Driven by the need to tackle the ongoing disruption of global supply chains post-Covid and congested ports, coupled with technology advances in the fields of communications and the Internet of Things (IoT) – ocean freight industry is closing in on what has long been a ‘Holy Grail’ – the ability to constantly track and verify the content integrity of the humble container.

So-called smart containers hold the potential to improve supply chain efficiency and security as they are equipped with digital sensors and GPS tracking devices, allowing for real-time monitoring of key data, such as internal temperature, humidity and the locked status of the box – as well as accurate location control.

Similar technology is already widely used in refrigerated boxes (or reefers), owing to the perishability of the produce inside and the need for controlled conditions in transit. The reefers have integrated electronic units in order to produce their own refrigeration or plug into the ship’s system, and can record regular temperature updates, making these units costly to buy or rent.

Fitting tracking and monitoring equipment to the standard dry cargo container has so far not been deemed cost-effective on account of the sheer number of such boxes – reckoned to be in excess of 60 million – in addition to the associated problems of replacing expendable parts like batteries at such scale.

Now the use of smart containers employing the latest in energy saving technologies is gaining renewed attention, driven by the need to introduce greater efficiency and visibility into a container transport system far less reliable than before. One research and consulting firm estimates that only 3.6% of the global container equipment fleet was fitted with smart technology devices as of the end of 2021, but that this figure could increase eightfold over the next five years.

Hapag-Lloyd announced in late August that it had started installation of tracking devices on the ‘vast majority’ of its dry container fleet, with 200 depots worldwide expected to fit detachable units on some 1.6 million standard boxes by end-2023. These tracking devices will be able to transmit data in real time from each container and, for example, can supply location data based on GPS, measure ambient temperature and monitor any sudden shocks. They “integrate the latest energy-harvesting technology and low-power consumption techniques to ensure that they have ultra-long service lives with high-frequency data transmission,” the company said, without releasing further technical details.

The tracking devices are being supplied by Orbcomm of the US, already an established provider of tracking technology for reefer boxes. It says its smart devices for dry containers take less than one minute to install and feature “an impressive battery life, intelligent solar power management and the latest telematics capabilities” which optionally can support a wide range of wireless sensors using Bluetooth 5.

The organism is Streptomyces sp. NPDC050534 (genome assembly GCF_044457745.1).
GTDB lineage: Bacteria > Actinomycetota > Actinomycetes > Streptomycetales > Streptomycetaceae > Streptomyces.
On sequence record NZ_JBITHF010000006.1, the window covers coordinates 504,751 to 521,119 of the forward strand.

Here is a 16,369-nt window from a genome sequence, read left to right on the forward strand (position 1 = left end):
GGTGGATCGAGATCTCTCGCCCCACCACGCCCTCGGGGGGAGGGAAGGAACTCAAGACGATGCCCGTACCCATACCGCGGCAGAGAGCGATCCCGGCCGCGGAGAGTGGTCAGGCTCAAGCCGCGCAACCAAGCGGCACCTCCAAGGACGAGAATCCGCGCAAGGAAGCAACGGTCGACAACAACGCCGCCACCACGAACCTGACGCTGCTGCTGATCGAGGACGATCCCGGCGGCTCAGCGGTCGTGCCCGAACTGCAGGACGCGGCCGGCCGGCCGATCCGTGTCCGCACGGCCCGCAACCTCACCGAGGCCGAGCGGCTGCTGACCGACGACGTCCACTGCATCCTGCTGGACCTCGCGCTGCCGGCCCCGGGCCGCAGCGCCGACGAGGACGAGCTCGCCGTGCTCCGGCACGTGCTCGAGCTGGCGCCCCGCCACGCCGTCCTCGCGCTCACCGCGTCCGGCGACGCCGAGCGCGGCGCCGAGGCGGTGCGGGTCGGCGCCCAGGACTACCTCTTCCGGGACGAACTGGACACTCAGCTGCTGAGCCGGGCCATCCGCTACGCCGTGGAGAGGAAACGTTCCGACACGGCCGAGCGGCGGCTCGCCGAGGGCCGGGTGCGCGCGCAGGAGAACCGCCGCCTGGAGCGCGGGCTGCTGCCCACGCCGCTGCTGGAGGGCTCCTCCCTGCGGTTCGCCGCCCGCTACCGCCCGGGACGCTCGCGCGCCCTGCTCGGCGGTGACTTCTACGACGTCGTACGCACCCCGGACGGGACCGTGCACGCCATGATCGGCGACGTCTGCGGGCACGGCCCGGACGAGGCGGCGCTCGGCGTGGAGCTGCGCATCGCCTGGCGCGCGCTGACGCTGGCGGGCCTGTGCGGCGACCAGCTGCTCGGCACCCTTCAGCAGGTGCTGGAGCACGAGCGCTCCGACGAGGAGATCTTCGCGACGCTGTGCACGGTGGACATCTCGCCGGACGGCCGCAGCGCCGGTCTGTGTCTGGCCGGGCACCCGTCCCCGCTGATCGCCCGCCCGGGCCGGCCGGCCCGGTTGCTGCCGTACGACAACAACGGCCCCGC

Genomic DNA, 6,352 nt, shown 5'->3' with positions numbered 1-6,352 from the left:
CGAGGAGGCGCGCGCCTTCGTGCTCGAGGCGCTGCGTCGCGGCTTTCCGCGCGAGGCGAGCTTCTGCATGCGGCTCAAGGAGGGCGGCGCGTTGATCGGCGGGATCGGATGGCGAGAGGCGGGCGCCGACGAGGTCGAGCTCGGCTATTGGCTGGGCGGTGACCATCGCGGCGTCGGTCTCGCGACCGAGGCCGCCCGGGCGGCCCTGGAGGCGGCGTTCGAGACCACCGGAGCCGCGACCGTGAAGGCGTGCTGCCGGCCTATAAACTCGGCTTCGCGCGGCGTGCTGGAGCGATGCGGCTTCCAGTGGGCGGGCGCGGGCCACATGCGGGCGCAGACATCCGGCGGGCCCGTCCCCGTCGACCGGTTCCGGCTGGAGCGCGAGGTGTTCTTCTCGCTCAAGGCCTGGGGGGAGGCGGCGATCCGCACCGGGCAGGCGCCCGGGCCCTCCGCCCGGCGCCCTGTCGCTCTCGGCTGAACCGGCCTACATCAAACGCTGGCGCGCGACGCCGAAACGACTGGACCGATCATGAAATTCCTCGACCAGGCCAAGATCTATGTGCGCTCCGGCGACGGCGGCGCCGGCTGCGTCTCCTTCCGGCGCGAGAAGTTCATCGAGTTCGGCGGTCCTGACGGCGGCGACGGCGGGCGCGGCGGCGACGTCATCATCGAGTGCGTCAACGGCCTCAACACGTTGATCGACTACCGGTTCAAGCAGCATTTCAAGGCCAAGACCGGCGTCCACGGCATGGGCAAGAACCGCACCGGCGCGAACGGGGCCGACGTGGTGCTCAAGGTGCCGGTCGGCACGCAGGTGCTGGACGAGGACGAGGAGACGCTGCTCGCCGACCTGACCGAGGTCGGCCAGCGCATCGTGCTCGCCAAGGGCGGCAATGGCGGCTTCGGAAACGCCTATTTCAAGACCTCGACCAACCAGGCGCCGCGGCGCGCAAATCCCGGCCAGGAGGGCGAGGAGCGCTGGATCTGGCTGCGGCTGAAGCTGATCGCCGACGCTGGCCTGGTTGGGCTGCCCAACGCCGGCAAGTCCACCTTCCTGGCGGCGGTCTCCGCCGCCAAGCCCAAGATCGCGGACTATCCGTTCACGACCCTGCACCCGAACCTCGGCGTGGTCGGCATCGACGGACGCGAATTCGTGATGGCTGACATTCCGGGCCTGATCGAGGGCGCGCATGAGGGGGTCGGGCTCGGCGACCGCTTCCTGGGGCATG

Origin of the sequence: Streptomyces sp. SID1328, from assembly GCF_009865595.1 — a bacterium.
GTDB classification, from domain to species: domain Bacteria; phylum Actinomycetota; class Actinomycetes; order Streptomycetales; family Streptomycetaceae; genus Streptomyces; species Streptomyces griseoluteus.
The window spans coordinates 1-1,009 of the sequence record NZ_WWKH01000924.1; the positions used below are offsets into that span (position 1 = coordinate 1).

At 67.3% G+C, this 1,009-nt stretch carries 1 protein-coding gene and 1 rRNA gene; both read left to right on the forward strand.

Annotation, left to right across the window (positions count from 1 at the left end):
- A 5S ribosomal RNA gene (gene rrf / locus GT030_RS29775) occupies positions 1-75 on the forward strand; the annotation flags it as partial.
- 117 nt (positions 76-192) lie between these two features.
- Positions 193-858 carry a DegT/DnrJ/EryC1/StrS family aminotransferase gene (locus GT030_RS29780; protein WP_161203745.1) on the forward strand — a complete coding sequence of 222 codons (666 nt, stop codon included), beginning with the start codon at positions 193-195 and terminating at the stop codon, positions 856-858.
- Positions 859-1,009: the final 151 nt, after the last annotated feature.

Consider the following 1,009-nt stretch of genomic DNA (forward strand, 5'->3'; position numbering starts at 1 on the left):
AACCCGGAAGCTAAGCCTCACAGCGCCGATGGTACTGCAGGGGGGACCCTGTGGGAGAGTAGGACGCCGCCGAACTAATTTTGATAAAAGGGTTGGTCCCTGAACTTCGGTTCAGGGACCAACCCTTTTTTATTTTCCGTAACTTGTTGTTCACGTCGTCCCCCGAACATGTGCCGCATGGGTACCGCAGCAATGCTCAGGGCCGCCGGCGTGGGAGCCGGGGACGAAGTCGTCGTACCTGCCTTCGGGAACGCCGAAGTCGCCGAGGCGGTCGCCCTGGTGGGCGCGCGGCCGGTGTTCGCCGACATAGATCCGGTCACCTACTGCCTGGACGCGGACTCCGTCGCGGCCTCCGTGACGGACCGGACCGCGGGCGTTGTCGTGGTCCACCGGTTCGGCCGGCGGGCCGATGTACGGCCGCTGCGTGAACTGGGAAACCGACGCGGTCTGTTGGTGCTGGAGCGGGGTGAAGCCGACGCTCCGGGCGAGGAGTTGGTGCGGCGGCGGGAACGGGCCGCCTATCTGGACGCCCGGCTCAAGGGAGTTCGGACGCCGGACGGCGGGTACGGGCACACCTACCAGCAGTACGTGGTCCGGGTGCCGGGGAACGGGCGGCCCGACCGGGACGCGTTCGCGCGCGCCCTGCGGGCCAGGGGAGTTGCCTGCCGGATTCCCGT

Meanwhile, another of the world’s largest lines have already taken a stake in Marseille-based smart container company Traxens, which launched in 2012 with the support of liner giant CMA CGM, based in the same city. MSC and Maersk followed suit by acquiring a shareholding and ordering an initial 50,000 units each, later followed by Cosco.

Traxens’ original smart containers came with integrated, rather than detachable, tracking and sensors units. The company describes them as employing an IoT solution based on “breakthrough technology”, which not only the tracks container geolocations but also “detects shocks and monitors temperature and humidity, as well as the open or closed status of container doors”.

The major container carriers’ orders for Traxens units were however all placed in 2019 or earlier before the pandemic hit. It seems reasonable to assume that the logistics of moving around these more expensive boxes – for which clients are required to pay premium – became far more difficult to manage during the ensuing supply chain disruptions, thus reducing their appeal to clients.

In any event, Traxens earlier this year launched a new financing round of $25+ million, allowing it to acquire fellow French company NEXT4, which provides detachable tracking units that can also relay data from sensors inside the containers.

Traxens says that offering customers the choice of two different technologies, using either permanent or removable trackers, ensures “immediate availability” of at least one solution, thereby allowing customers to increase their “freight transparency, cargo security and goods integrity.”

Traceability technologies are evolving rapidly and the rewards for getting it right will be great. For companies and shippers alike, this allows not only for the ability to follow products and goods as they move along the value chain, but also to improve on the capabilities of delivering the right product to the correct place, on time and at a level of customisation and speed which would subsequently result in more competitive costs.

Ultimately this translates to improved stakeholder returns all round while responding to the needs for greater sustainability along the supply chain. In other words, expect smart containers to become much more commonplace in the future.

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